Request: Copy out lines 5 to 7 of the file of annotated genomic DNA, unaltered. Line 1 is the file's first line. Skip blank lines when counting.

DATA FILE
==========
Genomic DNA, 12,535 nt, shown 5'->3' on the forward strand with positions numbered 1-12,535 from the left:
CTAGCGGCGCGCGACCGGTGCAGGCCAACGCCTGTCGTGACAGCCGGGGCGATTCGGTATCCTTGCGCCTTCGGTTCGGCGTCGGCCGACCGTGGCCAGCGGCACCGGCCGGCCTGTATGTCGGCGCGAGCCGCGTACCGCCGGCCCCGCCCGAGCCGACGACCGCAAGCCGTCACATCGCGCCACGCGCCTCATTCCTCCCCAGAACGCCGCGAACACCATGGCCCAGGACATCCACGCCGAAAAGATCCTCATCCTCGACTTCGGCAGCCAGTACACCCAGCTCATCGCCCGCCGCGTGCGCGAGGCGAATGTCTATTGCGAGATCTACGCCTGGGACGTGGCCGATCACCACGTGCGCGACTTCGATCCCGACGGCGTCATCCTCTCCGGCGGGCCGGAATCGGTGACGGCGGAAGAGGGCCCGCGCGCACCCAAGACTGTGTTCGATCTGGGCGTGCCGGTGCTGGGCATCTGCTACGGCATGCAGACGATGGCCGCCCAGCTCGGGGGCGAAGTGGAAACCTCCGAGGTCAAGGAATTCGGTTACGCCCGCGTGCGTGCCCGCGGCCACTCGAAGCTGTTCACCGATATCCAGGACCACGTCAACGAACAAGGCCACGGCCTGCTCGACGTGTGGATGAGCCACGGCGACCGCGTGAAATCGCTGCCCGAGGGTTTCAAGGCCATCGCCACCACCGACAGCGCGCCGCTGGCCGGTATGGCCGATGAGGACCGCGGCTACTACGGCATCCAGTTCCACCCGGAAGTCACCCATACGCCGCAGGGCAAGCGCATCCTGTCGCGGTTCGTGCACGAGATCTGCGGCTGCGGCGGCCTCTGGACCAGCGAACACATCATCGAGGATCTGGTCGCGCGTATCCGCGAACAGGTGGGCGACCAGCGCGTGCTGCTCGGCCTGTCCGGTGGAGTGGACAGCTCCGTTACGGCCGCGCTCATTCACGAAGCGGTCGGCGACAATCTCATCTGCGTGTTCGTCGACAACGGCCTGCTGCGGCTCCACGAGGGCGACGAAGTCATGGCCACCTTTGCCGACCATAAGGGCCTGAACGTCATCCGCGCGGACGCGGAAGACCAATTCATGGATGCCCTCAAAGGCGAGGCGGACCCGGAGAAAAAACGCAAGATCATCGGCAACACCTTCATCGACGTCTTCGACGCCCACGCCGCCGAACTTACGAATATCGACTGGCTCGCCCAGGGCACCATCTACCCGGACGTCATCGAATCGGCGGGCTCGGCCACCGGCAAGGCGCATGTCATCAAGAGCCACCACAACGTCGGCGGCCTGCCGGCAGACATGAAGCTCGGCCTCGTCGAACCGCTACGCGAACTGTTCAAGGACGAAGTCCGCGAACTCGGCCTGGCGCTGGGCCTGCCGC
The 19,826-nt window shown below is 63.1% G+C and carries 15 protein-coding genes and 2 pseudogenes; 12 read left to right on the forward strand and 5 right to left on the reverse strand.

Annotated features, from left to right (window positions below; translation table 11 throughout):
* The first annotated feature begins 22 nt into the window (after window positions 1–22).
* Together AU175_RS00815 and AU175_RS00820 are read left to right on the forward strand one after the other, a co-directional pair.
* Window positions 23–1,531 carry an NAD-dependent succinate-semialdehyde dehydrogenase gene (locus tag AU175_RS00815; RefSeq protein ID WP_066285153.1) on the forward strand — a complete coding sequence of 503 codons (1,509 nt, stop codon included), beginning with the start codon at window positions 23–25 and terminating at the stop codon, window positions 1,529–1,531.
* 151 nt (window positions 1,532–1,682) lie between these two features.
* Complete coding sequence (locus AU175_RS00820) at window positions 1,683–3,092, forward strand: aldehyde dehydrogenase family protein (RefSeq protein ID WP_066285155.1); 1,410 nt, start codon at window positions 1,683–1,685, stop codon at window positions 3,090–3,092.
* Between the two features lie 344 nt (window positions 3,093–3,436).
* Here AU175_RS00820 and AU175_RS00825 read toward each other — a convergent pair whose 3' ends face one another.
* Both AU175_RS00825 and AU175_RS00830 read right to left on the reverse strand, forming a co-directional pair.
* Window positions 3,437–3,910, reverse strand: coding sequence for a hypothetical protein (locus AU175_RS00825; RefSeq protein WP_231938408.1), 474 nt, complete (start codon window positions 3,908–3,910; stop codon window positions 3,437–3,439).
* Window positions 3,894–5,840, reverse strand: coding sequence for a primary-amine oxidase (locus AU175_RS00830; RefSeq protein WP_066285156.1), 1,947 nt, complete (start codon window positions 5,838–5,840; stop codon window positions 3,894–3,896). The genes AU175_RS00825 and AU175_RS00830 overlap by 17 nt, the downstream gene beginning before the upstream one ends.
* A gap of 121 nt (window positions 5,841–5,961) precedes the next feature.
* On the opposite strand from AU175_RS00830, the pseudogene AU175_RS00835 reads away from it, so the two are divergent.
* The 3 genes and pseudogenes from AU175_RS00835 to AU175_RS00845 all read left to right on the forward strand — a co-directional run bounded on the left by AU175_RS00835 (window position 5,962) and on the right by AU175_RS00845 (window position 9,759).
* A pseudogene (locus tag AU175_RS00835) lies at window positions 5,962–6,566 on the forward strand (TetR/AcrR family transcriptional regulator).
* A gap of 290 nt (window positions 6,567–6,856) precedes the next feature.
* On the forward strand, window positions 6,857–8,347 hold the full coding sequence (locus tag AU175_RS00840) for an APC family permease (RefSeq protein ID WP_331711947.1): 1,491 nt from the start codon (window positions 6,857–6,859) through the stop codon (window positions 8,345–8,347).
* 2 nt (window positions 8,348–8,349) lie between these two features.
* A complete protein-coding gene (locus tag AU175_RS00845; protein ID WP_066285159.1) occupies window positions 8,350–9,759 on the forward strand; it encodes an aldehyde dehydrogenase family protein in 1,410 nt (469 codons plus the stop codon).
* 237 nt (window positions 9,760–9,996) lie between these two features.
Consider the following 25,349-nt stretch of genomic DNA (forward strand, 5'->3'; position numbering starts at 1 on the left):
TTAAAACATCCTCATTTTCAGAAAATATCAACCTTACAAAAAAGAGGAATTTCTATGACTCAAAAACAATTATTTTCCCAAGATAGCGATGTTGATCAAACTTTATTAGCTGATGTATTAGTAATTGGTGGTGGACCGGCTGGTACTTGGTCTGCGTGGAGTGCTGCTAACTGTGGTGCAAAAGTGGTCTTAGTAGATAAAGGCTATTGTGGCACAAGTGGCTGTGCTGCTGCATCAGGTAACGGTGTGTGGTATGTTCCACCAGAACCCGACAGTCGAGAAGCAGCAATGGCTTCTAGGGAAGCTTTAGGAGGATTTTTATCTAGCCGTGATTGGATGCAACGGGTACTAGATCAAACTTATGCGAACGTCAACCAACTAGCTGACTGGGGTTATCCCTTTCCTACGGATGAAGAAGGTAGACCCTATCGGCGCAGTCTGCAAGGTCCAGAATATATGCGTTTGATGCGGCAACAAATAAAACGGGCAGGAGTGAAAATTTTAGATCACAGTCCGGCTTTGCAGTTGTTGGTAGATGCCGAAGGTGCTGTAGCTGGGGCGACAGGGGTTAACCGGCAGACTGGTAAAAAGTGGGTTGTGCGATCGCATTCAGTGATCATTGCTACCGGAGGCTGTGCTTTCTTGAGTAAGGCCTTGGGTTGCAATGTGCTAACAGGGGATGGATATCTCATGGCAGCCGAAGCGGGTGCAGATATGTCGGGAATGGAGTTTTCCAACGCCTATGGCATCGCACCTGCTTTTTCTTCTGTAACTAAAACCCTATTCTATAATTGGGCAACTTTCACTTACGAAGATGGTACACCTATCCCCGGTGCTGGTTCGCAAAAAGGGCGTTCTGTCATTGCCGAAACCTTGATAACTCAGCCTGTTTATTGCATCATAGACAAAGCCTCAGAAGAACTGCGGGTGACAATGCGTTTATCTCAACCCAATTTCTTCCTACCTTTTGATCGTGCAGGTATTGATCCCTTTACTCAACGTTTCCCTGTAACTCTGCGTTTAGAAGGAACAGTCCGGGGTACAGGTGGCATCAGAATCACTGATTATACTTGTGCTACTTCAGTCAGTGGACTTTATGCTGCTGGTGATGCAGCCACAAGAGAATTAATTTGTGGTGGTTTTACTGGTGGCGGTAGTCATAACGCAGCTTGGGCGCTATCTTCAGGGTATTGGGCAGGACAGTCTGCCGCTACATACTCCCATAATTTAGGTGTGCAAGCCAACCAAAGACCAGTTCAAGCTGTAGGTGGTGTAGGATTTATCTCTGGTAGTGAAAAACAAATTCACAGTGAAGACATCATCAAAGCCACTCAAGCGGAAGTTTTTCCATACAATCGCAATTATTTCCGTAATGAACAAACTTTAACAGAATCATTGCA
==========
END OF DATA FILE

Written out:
* The first annotated feature begins 22 nt into the window (after window positions 1–22).
* Together AU175_RS00815 and AU175_RS00820 are read left to right on the forward strand one after the other, a co-directional pair.
* Window positions 23–1,531 carry an NAD-dependent succinate-semialdehyde dehydrogenase gene (locus tag AU175_RS00815; RefSeq protein ID WP_066285153.1) on the forward strand — a complete coding sequence of 503 codons (1,509 nt, stop codon included), beginning with the start codon at window positions 23–25 and terminating at the stop codon, window positions 1,529–1,531.